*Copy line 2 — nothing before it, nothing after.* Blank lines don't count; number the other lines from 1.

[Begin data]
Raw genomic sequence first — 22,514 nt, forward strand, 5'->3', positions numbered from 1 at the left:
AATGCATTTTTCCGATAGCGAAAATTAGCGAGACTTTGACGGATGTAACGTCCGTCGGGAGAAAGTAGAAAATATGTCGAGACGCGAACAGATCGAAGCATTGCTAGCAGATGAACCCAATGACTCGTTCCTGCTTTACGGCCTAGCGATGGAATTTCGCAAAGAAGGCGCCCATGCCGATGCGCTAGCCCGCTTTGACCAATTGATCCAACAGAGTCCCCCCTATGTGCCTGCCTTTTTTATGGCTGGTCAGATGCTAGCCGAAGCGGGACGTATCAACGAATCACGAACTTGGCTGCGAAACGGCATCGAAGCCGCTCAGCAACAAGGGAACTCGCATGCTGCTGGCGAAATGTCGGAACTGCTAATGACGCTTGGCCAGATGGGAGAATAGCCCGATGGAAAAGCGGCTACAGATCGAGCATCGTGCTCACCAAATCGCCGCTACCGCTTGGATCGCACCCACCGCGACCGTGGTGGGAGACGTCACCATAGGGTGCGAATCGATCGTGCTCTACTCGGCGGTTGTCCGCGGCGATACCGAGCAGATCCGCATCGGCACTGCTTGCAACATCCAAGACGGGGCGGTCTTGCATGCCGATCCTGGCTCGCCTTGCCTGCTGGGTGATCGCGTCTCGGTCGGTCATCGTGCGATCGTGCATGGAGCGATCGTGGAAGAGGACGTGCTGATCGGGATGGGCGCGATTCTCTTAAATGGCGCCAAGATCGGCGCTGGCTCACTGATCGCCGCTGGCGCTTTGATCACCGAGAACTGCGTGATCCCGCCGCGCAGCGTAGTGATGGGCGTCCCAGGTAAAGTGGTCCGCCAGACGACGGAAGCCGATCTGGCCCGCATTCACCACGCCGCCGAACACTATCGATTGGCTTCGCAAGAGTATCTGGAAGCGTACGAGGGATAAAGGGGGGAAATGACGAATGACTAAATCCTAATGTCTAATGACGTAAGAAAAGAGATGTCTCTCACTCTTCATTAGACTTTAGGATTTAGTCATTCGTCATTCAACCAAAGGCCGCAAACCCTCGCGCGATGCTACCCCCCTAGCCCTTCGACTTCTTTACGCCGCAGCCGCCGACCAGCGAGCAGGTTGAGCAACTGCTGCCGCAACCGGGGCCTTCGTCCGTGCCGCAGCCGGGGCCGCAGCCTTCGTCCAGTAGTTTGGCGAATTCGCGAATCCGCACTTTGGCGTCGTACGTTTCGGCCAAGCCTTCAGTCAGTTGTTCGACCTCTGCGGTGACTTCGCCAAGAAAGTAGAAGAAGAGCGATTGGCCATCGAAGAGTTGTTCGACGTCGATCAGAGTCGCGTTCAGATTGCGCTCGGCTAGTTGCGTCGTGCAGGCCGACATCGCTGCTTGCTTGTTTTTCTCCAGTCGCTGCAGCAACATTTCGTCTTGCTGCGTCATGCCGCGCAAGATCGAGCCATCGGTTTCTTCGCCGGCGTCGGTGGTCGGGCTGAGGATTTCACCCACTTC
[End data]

AATGCATTTTTCCGATAGCGAAAATTAGCGAGACTTTGACGGATGTAACGTCCGTCGGGAGAAAGTAGAAAATATGTCGAGACGCGAACAGATCGAAGCATTGCTAGCAGATGAACCCAATGACTCGTTCCTGCTTTACGGCCTAGCGATGGAATTTCGCAAAGAAGGCGCCCATGCCGATGCGCTAGCCCGCTTTGACCAATTGATCCAACAGAGTCCCCCCTATGTGCCTGCCTTTTTTATGGCTGGTCAGATGCTAGCCGAAGCGGGACGTATCAACGAATCACGAACTTGGCTGCGAAACGGCATCGAAGCCGCTCAGCAACAAGGGAACTCGCATGCTGCTGGCGAAATGTCGGAACTGCTAATGACGCTTGGCCAGATGGGAGAATAGCCCGATGGAAAAGCGGCTACAGATCGAGCATCGTGCTCACCAAATCGCCGCTACCGCTTGGATCGCACCCACCGCGACCGTGGTGGGAGACGTCACCATAGGGTGCGAATCGATCGTGCTCTACTCGGCGGTTGTCCGCGGCGATACCGAGCAGATCCGCATCGGCACTGCTTGCAACATCCAAGACGGGGCGGTCTTGCATGCCGATCCTGGCTCGCCTTGCCTGCTGGGTGATCGCGTCTCGGTCGGTCATCGTGCGATCGTGCATGGAGCGATCGTGGAAGAGGACGTGCTGATCGGGATGGGCGCGATTCTCTTAAATGGCGCCAAGATCGGCGCTGGCTCACTGATCGCCGCTGGCGCTTTGATCACCGAGAACTGCGTGATCCCGCCGCGCAGCGTAGTGATGGGCGTCCCAGGTAAAGTGGTCCGCCAGACGACGGAAGCCGATCTGGCCCGCATTCACCACGCCGCCGAACACTATCGATTGGCTTCGCAAGAGTATCTGGAAGCGTACGAGGGATAAAGGGGGGAAATGACGAATGACTAAATCCTAATGTCTAATGACGTAAGAAAAGAGATGTCTCTCACTCTTCATTAGACTTTAGGATTTAGTCATTCGTCATTCAACCAAAGGCCGCAAACCCTCGCGCGATGCTACCCCCCTAGCCCTTCGACTTCTTTACGCCGCAGCCGCCGACCAGCGAGCAGGTTGAGCAACTGCTGCCGCAACCGGGGCCTTCGTCCGTGCCGCAGCCGGGGCCGCAGCCTTCGTCCAGTAGTTTGGCGAATTCGCGAATCCGCACTTTGGCGTCGTACGTTTCGGCCAAGCCTTCAGTCAGTTGTTCGACCTCTGCGGTGACTTCGCCAAGAAAGTAGAAGAAGAGCGATTGGCCATCGAAGAGTTGTTCGACGTCGATCAGAGTCGCGTTCAGATTGCGCTCGGCTAGTTGCGTCGTGCAGGCCGACATCGCTGCTTGCTTGTTTTTCTCCAGTCGCTGCAGCAACATTTCGTCTTGCTGCGTCATGCCGCGCAAGATCGAGCCATCGGTTTCTTCGCCGGCGTCGGTGGTCGGGCTGAGGATTTCACCCACTTC